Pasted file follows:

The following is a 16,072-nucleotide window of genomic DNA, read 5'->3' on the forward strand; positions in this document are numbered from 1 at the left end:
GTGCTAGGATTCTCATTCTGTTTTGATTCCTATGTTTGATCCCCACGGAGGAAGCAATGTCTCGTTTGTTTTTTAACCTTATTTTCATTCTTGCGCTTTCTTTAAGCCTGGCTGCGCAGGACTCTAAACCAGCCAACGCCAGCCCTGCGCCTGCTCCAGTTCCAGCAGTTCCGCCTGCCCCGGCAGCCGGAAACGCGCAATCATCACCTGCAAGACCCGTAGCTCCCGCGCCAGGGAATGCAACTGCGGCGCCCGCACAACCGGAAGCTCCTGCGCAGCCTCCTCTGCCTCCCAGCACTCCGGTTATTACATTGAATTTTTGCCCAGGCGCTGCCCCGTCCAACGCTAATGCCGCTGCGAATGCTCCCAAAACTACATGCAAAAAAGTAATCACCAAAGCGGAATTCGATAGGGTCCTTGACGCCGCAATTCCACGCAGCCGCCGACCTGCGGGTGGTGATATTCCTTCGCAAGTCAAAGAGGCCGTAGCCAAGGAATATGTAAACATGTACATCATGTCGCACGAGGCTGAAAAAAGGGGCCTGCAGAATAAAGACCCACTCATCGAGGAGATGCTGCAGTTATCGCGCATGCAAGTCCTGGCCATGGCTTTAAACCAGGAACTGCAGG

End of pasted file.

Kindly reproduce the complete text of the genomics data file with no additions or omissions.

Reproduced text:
The following is a 16,072-nucleotide window of genomic DNA, read 5'->3' on the forward strand; positions in this document are numbered from 1 at the left end:
GTGCTAGGATTCTCATTCTGTTTTGATTCCTATGTTTGATCCCCACGGAGGAAGCAATGTCTCGTTTGTTTTTTAACCTTATTTTCATTCTTGCGCTTTCTTTAAGCCTGGCTGCGCAGGACTCTAAACCAGCCAACGCCAGCCCTGCGCCTGCTCCAGTTCCAGCAGTTCCGCCTGCCCCGGCAGCCGGAAACGCGCAATCATCACCTGCAAGACCCGTAGCTCCCGCGCCAGGGAATGCAACTGCGGCGCCCGCACAACCGGAAGCTCCTGCGCAGCCTCCTCTGCCTCCCAGCACTCCGGTTATTACATTGAATTTTTGCCCAGGCGCTGCCCCGTCCAACGCTAATGCCGCTGCGAATGCTCCCAAAACTACATGCAAAAAAGTAATCACCAAAGCGGAATTCGATAGGGTCCTTGACGCCGCAATTCCACGCAGCCGCCGACCTGCGGGTGGTGATATTCCTTCGCAAGTCAAAGAGGCCGTAGCCAAGGAATATGTAAACATGTACATCATGTCGCACGAGGCTGAAAAAAGGGGCCTGCAGAATAAAGACCCACTCATCGAGGAGATGCTGCAGTTATCGCGCATGCAAGTCCTGGCCATGGCTTTAAACCAGGAACTGCAGG